What To Do When You And Your Spouse Disagree On How To Punish Your Teenager

Parenting can be challenging enough without feeling that you and your spouse are not in agreement about how you handle issues with your teenager. Your approach might be to take a harder line when punishing your troubled teen. Your spouse might prefer taking a softer approach that doesn’t include much by way of punishment.

The tension can be very noticeable, with teens knowing just how to work the angles when they want something or want to get out of something. They will know which parent will blow a fuse and which parent is a pushover.

Not being on the same page as your spouse can lead to a host of arguments and further difficulties within the family. Something will need to change.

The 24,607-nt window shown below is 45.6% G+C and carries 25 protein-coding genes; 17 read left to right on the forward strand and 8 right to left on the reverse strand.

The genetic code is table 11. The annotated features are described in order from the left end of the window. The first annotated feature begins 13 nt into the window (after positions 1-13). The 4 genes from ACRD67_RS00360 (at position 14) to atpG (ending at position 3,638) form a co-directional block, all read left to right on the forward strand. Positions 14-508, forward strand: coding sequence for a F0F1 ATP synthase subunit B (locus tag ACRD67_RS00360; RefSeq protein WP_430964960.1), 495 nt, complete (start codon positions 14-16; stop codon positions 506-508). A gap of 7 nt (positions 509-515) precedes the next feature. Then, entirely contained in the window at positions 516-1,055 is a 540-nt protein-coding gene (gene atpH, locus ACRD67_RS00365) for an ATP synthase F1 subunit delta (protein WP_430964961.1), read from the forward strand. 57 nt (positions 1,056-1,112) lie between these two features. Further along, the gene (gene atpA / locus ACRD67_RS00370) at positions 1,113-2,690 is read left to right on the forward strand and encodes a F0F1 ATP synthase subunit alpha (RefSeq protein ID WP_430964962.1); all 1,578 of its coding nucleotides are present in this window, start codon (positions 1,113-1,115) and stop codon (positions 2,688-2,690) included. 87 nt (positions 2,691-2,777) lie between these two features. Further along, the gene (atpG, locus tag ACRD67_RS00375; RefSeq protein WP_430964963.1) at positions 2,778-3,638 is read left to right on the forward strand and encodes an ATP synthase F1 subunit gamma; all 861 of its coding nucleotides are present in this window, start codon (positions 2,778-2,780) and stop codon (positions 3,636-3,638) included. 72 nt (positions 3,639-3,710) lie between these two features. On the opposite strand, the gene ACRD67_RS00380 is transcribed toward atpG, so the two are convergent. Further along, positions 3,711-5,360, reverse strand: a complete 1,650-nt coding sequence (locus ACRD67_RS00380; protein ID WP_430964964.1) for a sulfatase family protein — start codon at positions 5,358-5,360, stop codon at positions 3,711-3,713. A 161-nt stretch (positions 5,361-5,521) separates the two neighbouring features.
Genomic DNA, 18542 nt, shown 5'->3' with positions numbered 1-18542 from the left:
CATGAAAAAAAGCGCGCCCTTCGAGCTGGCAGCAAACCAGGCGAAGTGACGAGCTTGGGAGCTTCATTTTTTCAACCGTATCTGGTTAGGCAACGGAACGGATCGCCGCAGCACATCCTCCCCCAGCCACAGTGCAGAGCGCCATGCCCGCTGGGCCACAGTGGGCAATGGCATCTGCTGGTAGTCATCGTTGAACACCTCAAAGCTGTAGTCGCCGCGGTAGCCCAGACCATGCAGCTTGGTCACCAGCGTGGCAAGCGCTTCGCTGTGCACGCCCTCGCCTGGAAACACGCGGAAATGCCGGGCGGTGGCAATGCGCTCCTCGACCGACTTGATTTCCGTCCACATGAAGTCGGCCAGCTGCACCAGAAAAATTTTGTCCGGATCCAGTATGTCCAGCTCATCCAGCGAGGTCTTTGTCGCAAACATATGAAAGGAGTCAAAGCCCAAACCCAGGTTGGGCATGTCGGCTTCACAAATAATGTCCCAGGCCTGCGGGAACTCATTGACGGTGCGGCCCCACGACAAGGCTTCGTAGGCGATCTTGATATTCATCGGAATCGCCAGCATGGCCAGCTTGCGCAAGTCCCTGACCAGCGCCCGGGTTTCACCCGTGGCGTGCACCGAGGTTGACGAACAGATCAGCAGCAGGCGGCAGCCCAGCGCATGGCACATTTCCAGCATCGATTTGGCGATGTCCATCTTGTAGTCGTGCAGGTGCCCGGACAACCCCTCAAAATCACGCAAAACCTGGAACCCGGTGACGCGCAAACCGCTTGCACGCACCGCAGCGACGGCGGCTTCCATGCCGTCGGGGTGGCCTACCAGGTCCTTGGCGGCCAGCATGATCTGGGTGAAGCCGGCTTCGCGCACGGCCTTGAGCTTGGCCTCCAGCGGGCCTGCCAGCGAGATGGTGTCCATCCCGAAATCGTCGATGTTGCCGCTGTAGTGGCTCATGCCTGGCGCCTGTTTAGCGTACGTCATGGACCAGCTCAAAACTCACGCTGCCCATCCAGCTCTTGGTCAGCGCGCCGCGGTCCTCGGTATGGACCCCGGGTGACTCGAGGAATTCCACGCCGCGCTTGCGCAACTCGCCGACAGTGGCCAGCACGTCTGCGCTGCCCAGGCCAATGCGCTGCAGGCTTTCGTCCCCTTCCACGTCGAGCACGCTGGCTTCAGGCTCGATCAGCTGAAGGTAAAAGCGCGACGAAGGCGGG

How can you approach these changes?

Your teenager needs consequences for bad behavior, but will your planned punishment align with how your partner is thinking?

There are some steps that you can take to move towards aligned punishments for your troubled teen.

The value of communication

In an ideal world, you and your spouse would have discussed your planned parenting strategies before your first child was born. In reality, most of us didn’t do this. The good news is that it’s not too late to have this chat now.

The main things you and your partner need to discuss and communicated include:

  • Discuss your individual parenting philosophies.
  • Talk about what your childhood looked like and how you were parented. Be sure to mention how you’d like to parent your own children differently.
  • Keep the tone of the conversation non-confrontational. Staying cool, calm, and rational will ensure things progress much easier for all.

Truthfully, you may not agree on every area that you cover. This does mean that compromises and further work will be needed.